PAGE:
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Baby boom


Baby boom

A baby boom is any period marked by a greatly increased birth rate. This demographic phenomenon is usually ascribed within certain geographical bounds. People born during such a period are often called baby boomers; however, some experts distinguish between those born during such demographic baby booms and those who identify with the overlapping cultural generations. Conventional wisdom states that baby booms signify good times and periods of general economic growth and stability; however in circumstances where baby booms lead to very large number of children per family unit, such as in the case in lower income regions of the world, the outcome may be different. One common baby boom was right after WWII during the Cold War.


  • Africa 1
  • France 2
  • Romania 3
  • United States 4
  • See also 5
  • Notes 6
  • Further reading 7
  • External links 8


The HIV/AIDS crisis in Africa has contributed locally to a population boom. Aid money used for contraceptives has been diverted over the past two decades into fighting HIV, with the number of babies born far outstripping the deaths from AIDS.[1]


France experienced a baby boom after 1945; it reversed a long-term record of low birth rates.[2] The sense that the population was too small, especially in regard to more powerful Germany, was a common theme in the early twentieth century . Put in a list policies were proposed in the 1930s, and implemented in the 1940s.[3][4]

In addition, there was a steady immigration, especially from former French colonies in North Africa. The population grew from 41 million in 1946, to 50 million in 1966, and 60 million by 1990. The farm population decline sharply, from 35% of the workforce in 1945 to under 5% by 2000. By 2004, France had the second highest birthrate in Europe, behind only Ireland. [5][6]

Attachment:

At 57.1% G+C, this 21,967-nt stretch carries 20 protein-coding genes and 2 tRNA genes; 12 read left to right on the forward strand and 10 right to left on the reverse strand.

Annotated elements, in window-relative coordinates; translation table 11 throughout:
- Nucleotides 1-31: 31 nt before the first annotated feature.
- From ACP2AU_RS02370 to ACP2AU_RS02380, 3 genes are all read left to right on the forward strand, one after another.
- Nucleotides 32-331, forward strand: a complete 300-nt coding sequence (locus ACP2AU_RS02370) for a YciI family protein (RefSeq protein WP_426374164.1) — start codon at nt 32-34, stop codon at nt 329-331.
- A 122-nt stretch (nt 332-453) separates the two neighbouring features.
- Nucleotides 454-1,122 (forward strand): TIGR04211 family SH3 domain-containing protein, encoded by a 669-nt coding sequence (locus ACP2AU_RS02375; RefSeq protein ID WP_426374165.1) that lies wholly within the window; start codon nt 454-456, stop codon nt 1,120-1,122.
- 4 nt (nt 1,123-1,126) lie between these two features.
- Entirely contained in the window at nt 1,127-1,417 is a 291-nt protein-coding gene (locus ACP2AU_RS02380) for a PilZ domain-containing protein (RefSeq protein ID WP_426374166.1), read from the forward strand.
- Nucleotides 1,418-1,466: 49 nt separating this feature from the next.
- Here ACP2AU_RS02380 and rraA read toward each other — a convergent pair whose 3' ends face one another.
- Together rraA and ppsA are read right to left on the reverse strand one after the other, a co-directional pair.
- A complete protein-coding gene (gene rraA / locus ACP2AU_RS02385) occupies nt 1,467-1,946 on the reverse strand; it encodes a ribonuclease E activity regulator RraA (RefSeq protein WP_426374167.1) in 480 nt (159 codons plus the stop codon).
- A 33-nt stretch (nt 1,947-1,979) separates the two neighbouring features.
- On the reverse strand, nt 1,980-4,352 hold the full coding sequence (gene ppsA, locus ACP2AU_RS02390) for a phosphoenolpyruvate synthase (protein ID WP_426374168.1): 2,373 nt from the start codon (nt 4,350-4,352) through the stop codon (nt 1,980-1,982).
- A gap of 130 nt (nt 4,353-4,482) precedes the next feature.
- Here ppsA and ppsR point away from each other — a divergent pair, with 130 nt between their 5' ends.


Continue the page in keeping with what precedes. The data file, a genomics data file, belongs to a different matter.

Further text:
• Decreţei: (1967-1989), A baby boom in Romania caused by a ban on abortion and contraception.

United States

The term "baby boom" most often refers to the post–World War II baby boom (1946–1964) when the number of annual births exceeded 2 per 100 women (or approximately 1% of the total population size). There are an estimated 78.3 million Americans who were born during this demographic boom in births.[7] The term is a general demographic and is also applicable to other similar population expansions.
United States birth rate (births per 1000 population per year).[8] The United States Census Bureau defines the demographic birth boom as between 1946 and 1964[9] (red).

Recent baby boom periods include the following:

See also


  1. ^
  2. ^ Leslie King, "'France needs children'" Sociological Quarterly (1998) 39#1 pp: 33-52.
  3. ^ Marie-Monique Huss, "Pronatalism in the inter-war period in France." Journal of Contemporary History (1990) 25#1 pp: JSTOR
  4. ^ Colin L. Dyer, Population and Society in 20th Century France (1978)
  5. ^ Colin Jones, Paris: Biography of a City (2004) p 438
  6. ^ Gilles Pison, "La population de la France en 2005," Population et Sociétés (March 2006) #421 Online
  7. ^
  8. ^ CDC Bottom of this page "Vital Statistics of the United States, 2003, Volume I, Natality", Table 1-1 "Live births, birth rates, and fertility rates, by race: United States, 1909-2003."
  9. ^ U.S. Census Bureau — Oldest Boomers Turn 60 (2006)
  10. ^
  11. ^

Further reading

  • THE NEXT FOUR DECADES - The Older Population in the United States: 2010 to 2050 U.S. Census Bureau

External links

  • Birth and other medical data from CDC
  • Births per year from the CDC
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